The winter months bring a slow-down of egg production on the farm. Shorter daylight hours and colder weather give our hens the okay to not lay as often, giving us a much lower farm fresh egg count daily. There are even days when I do not get any eggs for our family.
With the warmer weather and longer daylight hours, our hens go into overdrive. Now that spring has hit the farm and it is starting to warm up so quickly, our chickens are laying like crazy. Y’all! I’m telling you, we get anywhere between 12 to 22 eggs a day! A DAY! A for a family of 4, there is just NO WAY we can eat that many eggs. So, I have learned a way to preserve our farm fresh eggs for the winter months when our chickens are taking a break.
The Golden Bucket of Eggs – My family’s story
My father owned a bakery for a very, very long time. I had always had that bakery in my life from the time I can remember. I would go with my father to the bakery in the wee-morning hours. We would work all hours of the night and day. I was amazed at all of the baking tips, techniques and smells even to this day.
Dad would receive a truckload of products to use to make all of the yummies he had on the schedule for the next days, weeks and months. A company by the name of “Dawn” would deliver all of the supplies. I don’t even know if they are still in business but I remember the 18-wheel truck pulling up next to the bakery. Dad’s bakery was located on the corner of 3rd and Wolf Street in south Philadelphia, Pennsylvania. The roads were THIN and TINY! It used to amaze me to watch that truck maneuver around the corners and down the streets.
They would unload that truck full of flour, sugar, milk, cookies, sprinkles, icing, chocolate, paper, boxes, and much, much more; like EGGS! The eggs would come in a 5 gallon golden metal container. The containers were cold and frosty on the outside. The delivery guys would unload the golden buckets into the basement where the large walk-in freezer was located. They would fill the freezer shelves, checking dates to put the older golden buckets closer to the front. Those golden buckets were dozens and dozens of scrambled eggs to use in my dad’s recipes. Scrambled eggs. Now, the didn’t contain anything like milk, salt or pepper – just eggs that had been scrambled and frozen. When dad needed eggs for a recipe, he would thaw one bucket in the refrigerator and use them from the thawed bucket. It was brilliant.
Could you imagine a baker who had to crack dozens and dozens and dozens for daily orders? And to have to do that over and over and over again all day long?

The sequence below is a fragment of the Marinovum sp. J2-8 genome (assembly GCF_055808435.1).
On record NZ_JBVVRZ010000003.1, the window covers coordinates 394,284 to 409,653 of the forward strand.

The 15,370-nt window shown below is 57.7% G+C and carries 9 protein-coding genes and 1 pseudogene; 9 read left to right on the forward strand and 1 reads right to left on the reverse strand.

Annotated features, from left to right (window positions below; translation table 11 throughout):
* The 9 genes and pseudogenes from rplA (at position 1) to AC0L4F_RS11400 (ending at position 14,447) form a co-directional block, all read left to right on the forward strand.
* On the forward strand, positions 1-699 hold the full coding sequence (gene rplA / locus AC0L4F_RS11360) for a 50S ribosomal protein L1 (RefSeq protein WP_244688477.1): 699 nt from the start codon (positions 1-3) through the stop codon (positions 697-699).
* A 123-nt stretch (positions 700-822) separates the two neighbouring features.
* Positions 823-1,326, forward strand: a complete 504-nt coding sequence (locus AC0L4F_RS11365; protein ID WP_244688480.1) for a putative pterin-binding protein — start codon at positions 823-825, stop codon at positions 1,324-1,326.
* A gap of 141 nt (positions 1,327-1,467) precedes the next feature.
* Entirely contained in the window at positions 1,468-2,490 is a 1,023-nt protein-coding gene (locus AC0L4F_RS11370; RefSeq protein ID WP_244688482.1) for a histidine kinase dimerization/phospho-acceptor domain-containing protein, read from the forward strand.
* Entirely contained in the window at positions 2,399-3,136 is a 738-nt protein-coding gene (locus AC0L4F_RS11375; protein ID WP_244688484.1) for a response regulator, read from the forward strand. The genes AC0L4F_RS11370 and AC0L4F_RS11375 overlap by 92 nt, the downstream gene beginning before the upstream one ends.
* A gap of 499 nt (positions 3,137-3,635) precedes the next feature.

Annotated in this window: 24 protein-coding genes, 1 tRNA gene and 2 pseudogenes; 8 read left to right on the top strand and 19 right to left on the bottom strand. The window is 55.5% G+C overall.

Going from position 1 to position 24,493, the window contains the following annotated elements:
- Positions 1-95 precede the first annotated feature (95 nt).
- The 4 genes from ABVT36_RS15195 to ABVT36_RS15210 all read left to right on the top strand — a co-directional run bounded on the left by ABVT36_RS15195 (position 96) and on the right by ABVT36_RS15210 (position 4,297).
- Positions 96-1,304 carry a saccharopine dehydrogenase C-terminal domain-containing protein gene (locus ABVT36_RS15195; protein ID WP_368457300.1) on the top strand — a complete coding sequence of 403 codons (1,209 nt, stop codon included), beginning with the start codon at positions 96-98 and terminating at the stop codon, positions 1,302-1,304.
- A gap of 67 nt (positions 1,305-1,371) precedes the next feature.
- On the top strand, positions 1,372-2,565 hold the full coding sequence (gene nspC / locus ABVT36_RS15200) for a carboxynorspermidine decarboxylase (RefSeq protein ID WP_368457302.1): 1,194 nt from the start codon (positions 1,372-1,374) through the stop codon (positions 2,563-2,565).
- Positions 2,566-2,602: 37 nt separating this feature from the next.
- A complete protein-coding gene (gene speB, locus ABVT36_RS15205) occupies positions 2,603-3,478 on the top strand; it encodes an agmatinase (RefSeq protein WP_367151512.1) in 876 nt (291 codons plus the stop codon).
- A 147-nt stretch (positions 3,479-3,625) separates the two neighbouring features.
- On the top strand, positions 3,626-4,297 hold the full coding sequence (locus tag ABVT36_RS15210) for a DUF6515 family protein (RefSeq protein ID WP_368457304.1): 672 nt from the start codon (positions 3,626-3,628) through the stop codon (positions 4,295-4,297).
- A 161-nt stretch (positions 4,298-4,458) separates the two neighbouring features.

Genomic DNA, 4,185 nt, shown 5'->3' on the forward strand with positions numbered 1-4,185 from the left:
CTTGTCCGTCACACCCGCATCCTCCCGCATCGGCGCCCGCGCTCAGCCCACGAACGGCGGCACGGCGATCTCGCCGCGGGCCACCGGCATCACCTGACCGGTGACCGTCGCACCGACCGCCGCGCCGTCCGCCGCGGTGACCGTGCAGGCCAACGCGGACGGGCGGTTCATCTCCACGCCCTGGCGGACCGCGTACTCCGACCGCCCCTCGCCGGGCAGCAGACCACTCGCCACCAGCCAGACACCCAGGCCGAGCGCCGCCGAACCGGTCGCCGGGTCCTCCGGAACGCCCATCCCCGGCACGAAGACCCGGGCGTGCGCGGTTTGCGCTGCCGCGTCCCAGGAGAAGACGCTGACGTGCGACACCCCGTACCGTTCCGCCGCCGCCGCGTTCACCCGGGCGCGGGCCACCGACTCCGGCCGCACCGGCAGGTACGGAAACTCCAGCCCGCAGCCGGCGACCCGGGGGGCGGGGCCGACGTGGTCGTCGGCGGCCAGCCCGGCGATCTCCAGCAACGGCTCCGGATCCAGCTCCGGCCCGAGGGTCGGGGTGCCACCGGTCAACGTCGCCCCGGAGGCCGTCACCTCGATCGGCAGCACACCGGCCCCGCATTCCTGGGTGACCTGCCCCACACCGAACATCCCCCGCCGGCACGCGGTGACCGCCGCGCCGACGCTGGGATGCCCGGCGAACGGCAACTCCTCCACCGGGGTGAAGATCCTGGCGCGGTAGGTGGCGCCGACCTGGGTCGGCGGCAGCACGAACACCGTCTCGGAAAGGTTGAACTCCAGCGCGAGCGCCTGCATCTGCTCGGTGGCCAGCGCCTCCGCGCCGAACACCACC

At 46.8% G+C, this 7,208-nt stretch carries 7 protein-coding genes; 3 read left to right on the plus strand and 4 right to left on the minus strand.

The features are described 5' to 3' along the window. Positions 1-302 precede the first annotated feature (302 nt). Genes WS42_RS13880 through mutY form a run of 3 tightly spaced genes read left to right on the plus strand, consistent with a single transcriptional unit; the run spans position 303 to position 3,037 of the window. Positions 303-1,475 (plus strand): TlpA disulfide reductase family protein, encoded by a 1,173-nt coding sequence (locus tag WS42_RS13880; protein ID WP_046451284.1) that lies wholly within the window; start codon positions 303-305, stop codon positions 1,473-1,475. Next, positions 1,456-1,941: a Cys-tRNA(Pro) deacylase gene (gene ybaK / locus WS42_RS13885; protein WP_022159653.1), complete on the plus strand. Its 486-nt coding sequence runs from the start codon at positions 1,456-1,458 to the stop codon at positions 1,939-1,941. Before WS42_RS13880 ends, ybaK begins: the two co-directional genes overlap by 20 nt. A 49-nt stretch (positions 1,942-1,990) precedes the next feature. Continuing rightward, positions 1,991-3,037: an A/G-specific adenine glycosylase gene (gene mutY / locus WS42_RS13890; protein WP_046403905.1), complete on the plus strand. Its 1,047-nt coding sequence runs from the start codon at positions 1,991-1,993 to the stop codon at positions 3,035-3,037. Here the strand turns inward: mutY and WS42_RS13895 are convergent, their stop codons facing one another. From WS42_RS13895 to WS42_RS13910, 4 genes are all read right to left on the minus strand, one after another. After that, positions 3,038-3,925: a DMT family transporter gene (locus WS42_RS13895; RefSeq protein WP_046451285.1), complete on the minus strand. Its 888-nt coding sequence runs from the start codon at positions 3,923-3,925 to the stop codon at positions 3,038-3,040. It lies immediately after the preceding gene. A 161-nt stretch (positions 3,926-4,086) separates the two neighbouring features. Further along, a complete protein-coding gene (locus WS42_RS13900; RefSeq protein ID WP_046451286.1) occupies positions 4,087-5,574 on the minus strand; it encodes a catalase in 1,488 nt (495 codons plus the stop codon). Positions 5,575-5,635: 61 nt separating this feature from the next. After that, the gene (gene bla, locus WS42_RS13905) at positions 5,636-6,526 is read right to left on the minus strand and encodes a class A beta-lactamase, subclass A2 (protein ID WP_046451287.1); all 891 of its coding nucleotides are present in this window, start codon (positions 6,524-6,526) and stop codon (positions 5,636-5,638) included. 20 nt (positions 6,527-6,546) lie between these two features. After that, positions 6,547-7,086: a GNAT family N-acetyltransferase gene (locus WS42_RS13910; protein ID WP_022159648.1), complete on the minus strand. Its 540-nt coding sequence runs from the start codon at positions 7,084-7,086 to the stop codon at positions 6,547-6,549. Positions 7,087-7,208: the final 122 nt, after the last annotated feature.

When thawed, they looked like freshly cracker scrambled eggs. It was perfect! Little did I know at the time, this was training for me to know how to preserve our own farm fresh eggs.
How I Preserve our Eggs
Today, I share with you the way we preserve farm fresh eggs during the warmer months to use in the colder, winter months. I have found freezing our eggs is the easiest way to preserve them to use for when our chickens do not produce. And the steps are simple.
Steps to Freeze Eggs
First, you want to first gather all of your supplies: eggs, bowls to use for freezing, whisk, and a gallon-sized Ziplock bag or other container to hold the frozen eggs.
Be sure to wash the egg’s shells if you are preserving farm fresh eggs. You don’t want any of that chicken mess to accidently fall in your containers as you are freezing.
Wash your containers thoroughly before using. I actually run ours through the dish washer prior to use. Pampered Chef Silicone Bowls work perfect for this. You can find the link below to purchase some for yourself. I personally like to use silicone bowls because it makes it easier to pop out the frozen eggs.
Now that you have your supplies together and ready to use, crack 2 eggs into each bowl. I suggest placing only 2 eggs per bowl. I have found most recipes require 2 eggs.
So, scramble your eggs. You can do that very well or just scrambled. They both will freeze the same. Also, you can add a pinch of salt if you wish. I do not add anything to my eggs.
Once all of the bowls are scrambled, place them in the freezer FLAT. You want to make sure your eggs are totally frozen. I generally will give them about 8+ hours of freezing time before popping them out. You will then place them into freezer bags or container to hold for later.
Storing Eggs for Later Use
You want to label your bag or container with the date of the eggs and the quantity of each frozen block. When your eggs are completely frozen, pop them out and place them into your labeled bag or container. Place immediately back into your freezer. You can vacuum pack your bag or container for less air during preservation.
When you need to use the eggs, pull them out the night before and place in the refrigerator to thaw. Sometimes, if I’m running behind or forget to pull them out, I pull a block out and sit it in another bowl and sit on the counter until thaw.
Once the eggs are thawed, then you can add them to recipes or even use as you normally would.